Friday, February 13, 2009

Lincoln's Legacy: Part II. Death, Bondage And The Pursuit Of The Master

While it is true that Abraham Lincoln always was morally opposed to slavery, he was slow to come to the realization that political action was required to bring about its demise. (It was two years into his presidency that he issued the Emancipation Proclamation.) He was convinced that if slavery was limited to the territory allotted top it by the Missouri Compromise (below the Mason Dixon Line), then the institution would slowly die out. This was the view of many of the original Founding Fathers such as Thomas Jefferson. In the early days of this country, slavery was on the defensive. Many of those who held slaves publicly declared that slavery was not to be actively defended and hoped for its demise. However, the terms of the debate changed so that by the 1850's, the South and its defenders argued that slavery was a positive good. Southern politicians and writers made an all-out assault on the Declaration of Independence which declared that all were created in the image of God and therefore possessed the inalienable rights of "Life, Liberty, and the pursuit of happiness." Southerners denied this proposition, stating that black people were not as equal as whites and therefore had no such rights the Declaration declared as belonging to all men. The Chief Justice of the United States, Roger B. Tanney, expressed these sentiments in his opinion in the Dred Scott case. This case involved a slaveholder moving to a free territory with his slave, Scott, who soon died. Scott contended that as his master was dead and he was a resident of a free-soil state, he was free. The Supreme Court, under Tanney, declared otherwise, that as a slave he was considered to be property and his fate was to be decided by the laws of property. This assault on the Declaration is what drove Lincoln back into politics. By his actions, and the actions of his supporters, the rights spoken of in the Declaration were preserved in this nation and have been won in other parts of the world. Without Lincoln and company fighting to preserve them, modern day Christians would not have these rights to refer to when fighting for the unborn.


The following is one man's view, Frederick Doulass's, of daily life endured by American slaves in the Old South. His view is by no means unique, as there is abundant supporting testimony from former slaves available. In fact, according to Ken Burn's "The Civil War," the average lifespan for a male slave was 29 years. The following is from "Narrative of the Life of Frederick Douglass, An American Slave":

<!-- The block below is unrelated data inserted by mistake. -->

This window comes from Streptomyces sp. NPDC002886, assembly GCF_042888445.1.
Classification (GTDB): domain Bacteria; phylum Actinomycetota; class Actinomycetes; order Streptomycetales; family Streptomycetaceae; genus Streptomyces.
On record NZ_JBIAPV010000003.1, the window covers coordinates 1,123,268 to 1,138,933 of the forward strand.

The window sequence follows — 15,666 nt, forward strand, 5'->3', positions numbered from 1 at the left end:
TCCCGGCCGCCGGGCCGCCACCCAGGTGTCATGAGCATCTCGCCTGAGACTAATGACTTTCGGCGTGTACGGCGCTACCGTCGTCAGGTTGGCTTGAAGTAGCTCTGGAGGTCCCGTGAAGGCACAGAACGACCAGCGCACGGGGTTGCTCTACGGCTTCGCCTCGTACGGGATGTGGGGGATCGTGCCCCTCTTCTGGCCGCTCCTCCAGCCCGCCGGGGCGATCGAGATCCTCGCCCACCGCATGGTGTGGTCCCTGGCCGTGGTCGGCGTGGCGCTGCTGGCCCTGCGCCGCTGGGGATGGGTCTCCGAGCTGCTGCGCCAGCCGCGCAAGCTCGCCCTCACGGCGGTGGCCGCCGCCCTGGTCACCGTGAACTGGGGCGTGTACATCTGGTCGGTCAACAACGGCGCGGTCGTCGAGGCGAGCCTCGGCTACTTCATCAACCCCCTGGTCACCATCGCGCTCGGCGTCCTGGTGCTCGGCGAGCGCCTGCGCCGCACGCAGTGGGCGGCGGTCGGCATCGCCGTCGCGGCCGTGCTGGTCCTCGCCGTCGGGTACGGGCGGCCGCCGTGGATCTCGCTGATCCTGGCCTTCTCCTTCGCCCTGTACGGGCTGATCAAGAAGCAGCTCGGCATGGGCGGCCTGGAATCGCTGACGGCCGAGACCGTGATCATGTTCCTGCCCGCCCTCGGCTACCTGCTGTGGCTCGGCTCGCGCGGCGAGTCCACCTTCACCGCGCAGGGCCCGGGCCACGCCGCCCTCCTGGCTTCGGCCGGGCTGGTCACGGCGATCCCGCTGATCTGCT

"Mr. Gore was a grave man, and, though a young man, he indulged in no jokes, and said no funny words, seldomed smiled. His words were in perfect keeping with his looks, and his looks were in perfect keeping with his words. Overseers will sometimes indulge in a witty word, even with the slaves; not so with Mr. Gore. He spoke but to command, and commanded but to be obeyed; he dealt sparingly with his words, and bountifully with his whip, never using the former where the later would answer as well. When he whipped, he seemed to do so from a sense of duty, and feared no consequences. He did nothing reluctantly, no matter how disagreeable; always at his post, never inconsistent. He never promised but to fulfill. He was, in a word, a man of the most inflexible firmness and stone-like coolness.

His savage barbarity was equalled only by the consummate coolness with which he committed the grossest and most savage deeds upon the slaves under his charge. Mr. Gore once undertook to whip one of Colonel Lloyd's slaves, by the name of Demby. He had given Denby but few stripes, when, to get rid of the scourging, he ran and plunged himself into a creek, and stood there at the depth of his shoulders, refusing to come out. Mr. Gore told him he would give him three calls, and that, if he did not come out at the end of the third call, he would shoot him. The first call was given. Demby made no response, but stood his ground. The second and third calls were given with the same result. Mr. Gore then, without consultation or deliberation without anyone, not even giving Demby an additional call, raised his musket to his face, taking deadly aim at his standing victim, and in an instant Demby was no more. His mangled body sank out of sight, and blood and brains marked the water where he had stood.